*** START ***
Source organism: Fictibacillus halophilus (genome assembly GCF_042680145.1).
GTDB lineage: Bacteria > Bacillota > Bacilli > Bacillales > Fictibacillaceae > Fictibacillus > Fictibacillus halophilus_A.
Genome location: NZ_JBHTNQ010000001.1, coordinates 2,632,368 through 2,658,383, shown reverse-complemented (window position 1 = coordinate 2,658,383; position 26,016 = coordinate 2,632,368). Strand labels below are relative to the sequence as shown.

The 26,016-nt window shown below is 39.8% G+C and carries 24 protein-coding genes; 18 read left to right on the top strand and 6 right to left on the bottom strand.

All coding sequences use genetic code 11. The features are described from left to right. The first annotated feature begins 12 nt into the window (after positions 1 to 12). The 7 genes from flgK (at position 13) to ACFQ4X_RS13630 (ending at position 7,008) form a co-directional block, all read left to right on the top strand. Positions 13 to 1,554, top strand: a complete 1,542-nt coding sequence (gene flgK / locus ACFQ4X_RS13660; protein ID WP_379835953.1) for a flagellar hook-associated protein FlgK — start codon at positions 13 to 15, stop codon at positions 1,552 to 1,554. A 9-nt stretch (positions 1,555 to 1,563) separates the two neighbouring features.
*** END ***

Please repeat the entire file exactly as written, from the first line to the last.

Source organism: Fictibacillus halophilus (genome assembly GCF_042680145.1).
GTDB lineage: Bacteria > Bacillota > Bacilli > Bacillales > Fictibacillaceae > Fictibacillus > Fictibacillus halophilus_A.
Genome location: NZ_JBHTNQ010000001.1, coordinates 2,632,368 through 2,658,383, shown reverse-complemented (window position 1 = coordinate 2,658,383; position 26,016 = coordinate 2,632,368). Strand labels below are relative to the sequence as shown.

The 26,016-nt window shown below is 39.8% G+C and carries 24 protein-coding genes; 18 read left to right on the top strand and 6 right to left on the bottom strand.

All coding sequences use genetic code 11. The features are described from left to right. The first annotated feature begins 12 nt into the window (after positions 1 to 12). The 7 genes from flgK (at position 13) to ACFQ4X_RS13630 (ending at position 7,008) form a co-directional block, all read left to right on the top strand. Positions 13 to 1,554, top strand: a complete 1,542-nt coding sequence (gene flgK / locus ACFQ4X_RS13660; protein ID WP_379835953.1) for a flagellar hook-associated protein FlgK — start codon at positions 13 to 15, stop codon at positions 1,552 to 1,554. A 9-nt stretch (positions 1,555 to 1,563) separates the two neighbouring features.